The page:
TUSCALOOSA, Ala. — No one batted an eye when the SEC announced last week that the media picked Alabama to win the league’s championship over Tennessee.
It’s become expected for the Crimson Tide to finish on top of the conference every year, something Alabama has done each of the last two seasons and a total of four times during Nick Saban’s tenure.
Alabama became the first team to repeat as SEC champions since Tennessee (1997-98). Repeating was anything but easy as Alabama needed a fourth-and-25 miracle as Arkansas beat Ole Miss to knock the Rebels out of the SEC West lead.
Winning three in a row would be almost unprecedented — Florida (1993-96) is the only team to go back-to-back since the league split into divisions in the early 1990s — so the question becomes are those expectations realistic?
Media members, just like Alabama’s fans, are betting on the fact that Alabama consistently has found a way to replace the elite talent it loses to the NFL each year with even more elite talent.
Alabama lost Heisman Trophy winner Derrick Henry along with defensive stars like Reggie Ragland, Jarran Reed, A’Shawn Robinson and a long list of other key players.
For any other program, there’d be at least a two-year rebuilding process.
Alabama, a factory for 5-star recruits, is expected to plug-and-play and not miss a beat.
Players like Calvin Ridley, Robert Foster, O.J. Howard, ArDarius Stewart and Cam Robinson return to bolster the offense while Reuben Foster, Eddie Jackson and Jonathan Allen should provide leadership for the defense.
But there are question marks at key places for Alabama. We still don’t know who will start at quarterback. While it’s easy to look at the end result of a national championship, Alabama’s quarterback competition cost the team a game last season. You have to give Ole Miss credit for taking advantage of Alabama’s mistakes, but being undecided on a quarterback to open SEC play hurt the chemistry of the team and the Crimson Tide’s passing attack. Things ultimately worked out, but surely Saban and offensive coordinator Lane Kiffin would prefer to avoid having a competition drag on into league play again this year.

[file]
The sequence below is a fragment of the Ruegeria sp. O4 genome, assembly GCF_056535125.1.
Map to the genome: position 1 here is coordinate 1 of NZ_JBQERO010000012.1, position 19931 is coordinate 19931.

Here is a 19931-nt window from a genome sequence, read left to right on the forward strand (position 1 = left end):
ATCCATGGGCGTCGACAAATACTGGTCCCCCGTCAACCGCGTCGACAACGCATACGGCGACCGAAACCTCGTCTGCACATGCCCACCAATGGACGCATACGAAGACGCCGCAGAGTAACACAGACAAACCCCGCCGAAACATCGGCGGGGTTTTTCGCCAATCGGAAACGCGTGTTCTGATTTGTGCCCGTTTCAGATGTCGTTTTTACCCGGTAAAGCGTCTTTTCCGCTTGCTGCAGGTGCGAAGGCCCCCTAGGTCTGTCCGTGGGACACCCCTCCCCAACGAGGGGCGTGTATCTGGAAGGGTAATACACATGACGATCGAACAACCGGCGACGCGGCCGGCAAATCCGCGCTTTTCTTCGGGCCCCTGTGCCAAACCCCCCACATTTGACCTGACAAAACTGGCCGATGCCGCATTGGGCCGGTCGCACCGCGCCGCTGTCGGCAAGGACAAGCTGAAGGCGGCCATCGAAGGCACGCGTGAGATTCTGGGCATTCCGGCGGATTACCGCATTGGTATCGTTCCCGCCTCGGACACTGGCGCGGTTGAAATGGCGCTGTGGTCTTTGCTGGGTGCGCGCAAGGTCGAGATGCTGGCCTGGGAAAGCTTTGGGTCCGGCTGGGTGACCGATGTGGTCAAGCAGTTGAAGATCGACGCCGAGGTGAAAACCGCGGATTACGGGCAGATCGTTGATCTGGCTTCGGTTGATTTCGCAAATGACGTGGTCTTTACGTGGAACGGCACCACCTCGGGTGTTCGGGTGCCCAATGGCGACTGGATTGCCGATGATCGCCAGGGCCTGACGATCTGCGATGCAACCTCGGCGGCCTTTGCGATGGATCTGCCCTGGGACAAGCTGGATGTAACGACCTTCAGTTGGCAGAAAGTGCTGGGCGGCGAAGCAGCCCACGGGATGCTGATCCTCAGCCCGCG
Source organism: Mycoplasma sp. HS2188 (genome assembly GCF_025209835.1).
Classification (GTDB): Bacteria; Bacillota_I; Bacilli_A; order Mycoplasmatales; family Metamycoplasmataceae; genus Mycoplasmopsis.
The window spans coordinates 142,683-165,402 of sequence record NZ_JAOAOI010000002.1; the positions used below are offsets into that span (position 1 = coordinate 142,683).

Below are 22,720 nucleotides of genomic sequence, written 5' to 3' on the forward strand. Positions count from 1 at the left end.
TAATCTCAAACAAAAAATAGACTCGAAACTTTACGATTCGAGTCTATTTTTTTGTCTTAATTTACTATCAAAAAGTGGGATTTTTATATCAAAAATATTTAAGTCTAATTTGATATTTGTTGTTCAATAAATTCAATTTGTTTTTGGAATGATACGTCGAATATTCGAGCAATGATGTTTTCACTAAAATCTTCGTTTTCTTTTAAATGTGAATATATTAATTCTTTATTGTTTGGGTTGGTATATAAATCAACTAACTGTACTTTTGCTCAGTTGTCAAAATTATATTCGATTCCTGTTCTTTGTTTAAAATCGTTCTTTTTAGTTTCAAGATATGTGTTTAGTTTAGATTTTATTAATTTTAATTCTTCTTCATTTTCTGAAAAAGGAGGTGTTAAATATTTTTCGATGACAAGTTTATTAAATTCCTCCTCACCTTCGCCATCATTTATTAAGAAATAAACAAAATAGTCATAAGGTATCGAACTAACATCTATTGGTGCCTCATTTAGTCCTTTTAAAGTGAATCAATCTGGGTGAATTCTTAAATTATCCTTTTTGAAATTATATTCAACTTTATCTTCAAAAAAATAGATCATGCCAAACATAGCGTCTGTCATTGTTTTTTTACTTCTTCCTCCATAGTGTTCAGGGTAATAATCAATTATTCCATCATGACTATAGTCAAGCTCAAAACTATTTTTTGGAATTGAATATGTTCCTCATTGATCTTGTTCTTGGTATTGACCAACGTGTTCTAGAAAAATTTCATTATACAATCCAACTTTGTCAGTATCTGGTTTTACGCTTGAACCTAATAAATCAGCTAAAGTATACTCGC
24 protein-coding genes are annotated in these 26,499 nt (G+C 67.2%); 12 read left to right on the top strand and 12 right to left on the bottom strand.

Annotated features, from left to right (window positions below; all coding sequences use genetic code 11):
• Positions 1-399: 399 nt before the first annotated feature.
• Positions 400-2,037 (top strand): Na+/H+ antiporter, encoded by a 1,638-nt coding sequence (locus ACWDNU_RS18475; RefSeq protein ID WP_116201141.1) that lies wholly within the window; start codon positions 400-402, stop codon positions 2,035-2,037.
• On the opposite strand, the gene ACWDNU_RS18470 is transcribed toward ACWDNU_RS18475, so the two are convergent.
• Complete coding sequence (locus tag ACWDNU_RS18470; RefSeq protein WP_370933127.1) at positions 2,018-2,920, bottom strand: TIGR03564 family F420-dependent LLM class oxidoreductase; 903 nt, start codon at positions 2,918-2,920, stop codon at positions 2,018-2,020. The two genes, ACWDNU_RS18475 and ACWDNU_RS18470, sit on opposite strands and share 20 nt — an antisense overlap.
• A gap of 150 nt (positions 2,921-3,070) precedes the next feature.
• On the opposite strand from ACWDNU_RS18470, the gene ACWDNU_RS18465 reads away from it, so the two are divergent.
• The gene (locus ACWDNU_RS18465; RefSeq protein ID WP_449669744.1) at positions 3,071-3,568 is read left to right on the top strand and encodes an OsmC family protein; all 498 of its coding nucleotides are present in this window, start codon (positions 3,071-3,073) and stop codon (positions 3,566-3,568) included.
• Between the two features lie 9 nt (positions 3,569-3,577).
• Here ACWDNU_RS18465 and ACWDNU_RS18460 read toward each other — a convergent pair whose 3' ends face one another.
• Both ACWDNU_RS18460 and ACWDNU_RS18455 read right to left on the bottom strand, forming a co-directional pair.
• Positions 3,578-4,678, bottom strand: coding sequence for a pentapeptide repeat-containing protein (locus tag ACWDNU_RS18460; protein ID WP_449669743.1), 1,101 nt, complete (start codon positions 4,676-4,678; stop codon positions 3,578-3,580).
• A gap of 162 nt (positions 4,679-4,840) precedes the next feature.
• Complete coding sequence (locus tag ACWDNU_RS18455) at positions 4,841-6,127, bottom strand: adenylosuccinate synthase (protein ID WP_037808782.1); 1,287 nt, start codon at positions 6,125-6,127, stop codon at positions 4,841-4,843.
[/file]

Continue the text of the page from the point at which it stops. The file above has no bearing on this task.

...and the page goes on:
Beyond quarterback, Alabama is inexperienced at running back. Its top two returning backs carried the ball less than 70 times combined last season. After those two, the depth is two true freshman. With the way Alabama likes to run the ball, it’s a lot to ask of young players who haven’t experienced the SEC grind.
Defensively, Alabama’s depth up front is an issue. The front seven is what truly put the team over the top last year, but with a lot of those guys gone, Alabama must count on inexperienced players to fill in the voids. After Allen, Dalvin Tomlinson, Da’Shawn Hand and Da’Ron Payne, Alabama needs more players to contribute at a high level.
Alabama’s schedule could get tricky on the road. The Tide must travel to Ole Miss, Arkansas, Tennessee and LSU. Ole Miss has beaten Alabama the last two years. Arkansas has played Alabama extremely close the last two seasons. Tennessee took Alabama down to the wire last year, and returns a ton of talent this season. LSU has arguably the nation’s best player in Leonard Fournette, and if the passing game can keep defenses honest, the Tigers may be the best team in the country.
That’s a brutal stretch of road games for anyone. In three of its four national championships, Alabama has lost a game so it’s safe to assume they’ll drop at least one this season.
Alabama has all the pieces to three-peat as SEC champions. But sometimes having all the pieces isn’t enough. Just ask Alabama’s 2013 team, which was on pace to three-peat as national champions before losing a heartbreaker to Auburn at the end of the regular season. Sometimes the breaks, or kicks, don’t always go your way.